A 27-year-old Philadelphia woman who alleges she was roughed up by a suburban police officer after a night out with friends two years ago has filed a federal civil rights lawsuit against the cop and others involved in the alleged incident.
Philadelphia attorneys Ronald L. Greenblatt, Patricia V. Pierce and Margaret Flores, of the firm Greenblatt Pierce Funt & Flores LLC, filed the civil action Jan. 18 at the U.S. District Court for the Eastern District of Pennsylvania on behalf of Justine Knoll, and her parents, Gerald and Sheila Louise Knoll of Lansdale, Pa.
The lawsuit claims that Upper Gwynedd Township police officer Michael Romanowicz forcefully detained Justine Knoll after she arrived at her parents’ Lansdale home during the early morning hours of April 4, 2010.
Justine Knoll spent the previous evening out dining with her parents before heading out to a sports bar with some friends, according to the complaint.
She arrived back at her parents’ house at about 2:30 the following morning, having been dropped off by a courtesy shuttle so as to avoid driving.
After she arrived in the housing development where her parents live, Justine Knoll sat down on a curb to call a friend, the suit states. It was at that point that she was questioned by Romanowicz, who had been sitting in his parked patrol car in the development.
At first, the officer asked Knoll if she had just been dropped off by the shuttle, and if she was OK, to which she replied she had and she was.
As she began walking toward her parents’ home, Romanowicz continued to question Knoll and follow her up the driveway, the suit claims.
Knoll quickened her pace because she felt uncomfortable being pursued by a man she didn’t know in the early morning hours, the suit states.
“Despite Ms. Knoll’s repeated assurances and requests to be left alone, Officer Romanowicz continued to pursue her,” the suit states.
Knoll initially attempted to enter the home via security keypad on the garage door, but then remembered that it had been broken. She then attempted to retrieve her keys and enter the home through a locked door, but Romanowicz instead knocked the keys out Knoll’s hand, grabbed the plaintiff by the arm and began “groping her about the body, including her buttocks and inner thigh,” the lawsuit claims.
“As Officer Romanowicz assaulted her, Ms. Knoll began screaming and flailing her arms in an attempt to protect herself and alert her parents,” the lawsuit states.
Romanowicz then retrieved his Taser gun and shot an electrical jolt into Knoll’s breast and abdomen, the suit claims. The jolt was “so strong” that it knocked Knoll out of her shoes and caused her to lose control of her bladder.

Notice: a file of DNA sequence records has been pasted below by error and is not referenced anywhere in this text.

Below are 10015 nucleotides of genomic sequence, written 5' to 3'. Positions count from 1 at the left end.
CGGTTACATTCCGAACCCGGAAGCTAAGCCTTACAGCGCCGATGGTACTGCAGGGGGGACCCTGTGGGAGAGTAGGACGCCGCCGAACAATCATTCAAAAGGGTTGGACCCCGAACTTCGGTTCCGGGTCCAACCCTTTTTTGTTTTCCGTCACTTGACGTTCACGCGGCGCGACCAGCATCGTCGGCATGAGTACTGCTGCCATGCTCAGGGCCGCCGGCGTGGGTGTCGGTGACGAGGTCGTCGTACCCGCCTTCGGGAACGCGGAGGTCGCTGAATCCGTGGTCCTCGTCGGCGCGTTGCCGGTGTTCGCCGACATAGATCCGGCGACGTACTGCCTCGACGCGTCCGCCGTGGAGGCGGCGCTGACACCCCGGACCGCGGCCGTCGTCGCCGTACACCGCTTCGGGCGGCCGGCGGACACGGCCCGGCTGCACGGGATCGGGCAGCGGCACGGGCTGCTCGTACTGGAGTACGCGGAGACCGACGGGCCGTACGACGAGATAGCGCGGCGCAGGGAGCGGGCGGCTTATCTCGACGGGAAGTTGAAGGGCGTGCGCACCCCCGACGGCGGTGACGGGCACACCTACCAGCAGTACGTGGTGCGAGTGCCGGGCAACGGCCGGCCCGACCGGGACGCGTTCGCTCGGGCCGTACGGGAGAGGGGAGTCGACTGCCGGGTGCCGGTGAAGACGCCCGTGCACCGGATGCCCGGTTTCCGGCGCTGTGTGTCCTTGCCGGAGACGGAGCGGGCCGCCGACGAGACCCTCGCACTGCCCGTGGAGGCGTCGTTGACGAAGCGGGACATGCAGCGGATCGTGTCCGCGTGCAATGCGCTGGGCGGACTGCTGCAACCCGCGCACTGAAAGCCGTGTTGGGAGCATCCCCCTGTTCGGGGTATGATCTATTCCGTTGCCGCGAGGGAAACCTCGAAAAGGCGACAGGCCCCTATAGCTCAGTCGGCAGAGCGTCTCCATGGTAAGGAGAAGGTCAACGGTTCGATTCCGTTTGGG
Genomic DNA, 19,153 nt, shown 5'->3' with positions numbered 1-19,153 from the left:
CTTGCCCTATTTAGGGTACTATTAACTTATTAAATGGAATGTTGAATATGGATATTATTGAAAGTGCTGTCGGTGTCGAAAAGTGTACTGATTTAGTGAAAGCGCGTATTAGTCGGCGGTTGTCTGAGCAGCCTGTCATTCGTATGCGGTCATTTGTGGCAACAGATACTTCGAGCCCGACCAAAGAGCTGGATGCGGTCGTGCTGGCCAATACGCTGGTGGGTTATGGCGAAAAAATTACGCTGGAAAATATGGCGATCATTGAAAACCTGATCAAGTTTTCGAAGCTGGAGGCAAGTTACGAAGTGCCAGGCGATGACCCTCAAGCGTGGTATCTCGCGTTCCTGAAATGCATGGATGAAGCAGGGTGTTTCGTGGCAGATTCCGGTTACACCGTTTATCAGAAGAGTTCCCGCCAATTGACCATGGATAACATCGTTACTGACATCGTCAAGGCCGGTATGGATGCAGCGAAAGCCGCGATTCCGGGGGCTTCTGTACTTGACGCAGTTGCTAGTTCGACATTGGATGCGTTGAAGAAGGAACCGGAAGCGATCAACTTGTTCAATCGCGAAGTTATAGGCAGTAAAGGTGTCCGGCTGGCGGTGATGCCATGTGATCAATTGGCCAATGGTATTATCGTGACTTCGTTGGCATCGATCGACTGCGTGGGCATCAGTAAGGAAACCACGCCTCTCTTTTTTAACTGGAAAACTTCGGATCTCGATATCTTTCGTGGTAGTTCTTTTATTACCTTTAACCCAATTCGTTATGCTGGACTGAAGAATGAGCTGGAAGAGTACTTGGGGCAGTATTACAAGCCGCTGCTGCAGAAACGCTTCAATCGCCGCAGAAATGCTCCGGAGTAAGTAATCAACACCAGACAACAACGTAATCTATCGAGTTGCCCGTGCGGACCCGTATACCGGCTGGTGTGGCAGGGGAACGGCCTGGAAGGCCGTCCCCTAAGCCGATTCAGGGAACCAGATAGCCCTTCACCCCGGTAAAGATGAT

The commotion caused Knoll’s parents to awaken and go outside to see what was going on, the suit states.
Despite inquiries as to what had occurred, Romanowicz and other officers who eventually arrived on scene would not divulge the reason behind their decision to arrest and detain Justine Knoll, and would not offer an exact account of what had led up to the incident, the suit claims.
Justine Knoll was eventually taken to the hospital to have the Taser prongs removed from her body, after which she was taken into police custody and charged with assaulting Romanowicz, resisting arrest and reckless endangerment.
Following a June 2011 jury trial in Montgomery County Common Pleas Court, Justine Knoll was acquitted of all charges.
The lawsuit claims that the officers involved violated Justine Knoll’s Fourth Amendment rights.
The plaintiff suffered loss of liberty, physical pain and emotional trauma, permanent disfigurement of her breasts and expenditure of money for attorney’s fees, which included fighting what Knoll claims were “cover charges” brought by the officers.
In addition to Romanowicz, the other defendants named in the lawsuit are Sgt. Benjamin Townsend of the Upper Gwynedd Police Department, Upper Gwynedd Police Chief David Duffy, Upper Gwynedd Township Commissioner for Public Safety Eugene Ziemba, the Upper Gwynedd Township Board of Supervisors and Upper Gwynedd Township.
Additional defendants are Towamencin Township, the Towamencin Township Board of Supervisors, Towamencin Police Chief Paul T. Dickinson and Towamencin Police Officer Raymond Alexander.
The lawsuit accuses the defendants of assault and battery, unreasonable use of force, unlawful detention, and various other acts of negligence, such as improper exercise of police powers, failure to take disciplinary actions against officers who were subject of prior civil complaints and “refusal of police officers to intervene when other officers violate the rights of citizens in their presence.”
Justine Knoll seeks unspecified compensatory and punitive damages, as well as attorney’s fees and other court costs.
Knoll’s parents seek the same.
A jury trial has been demanded.
The federal case number is 2:12-cv-00282-LDD.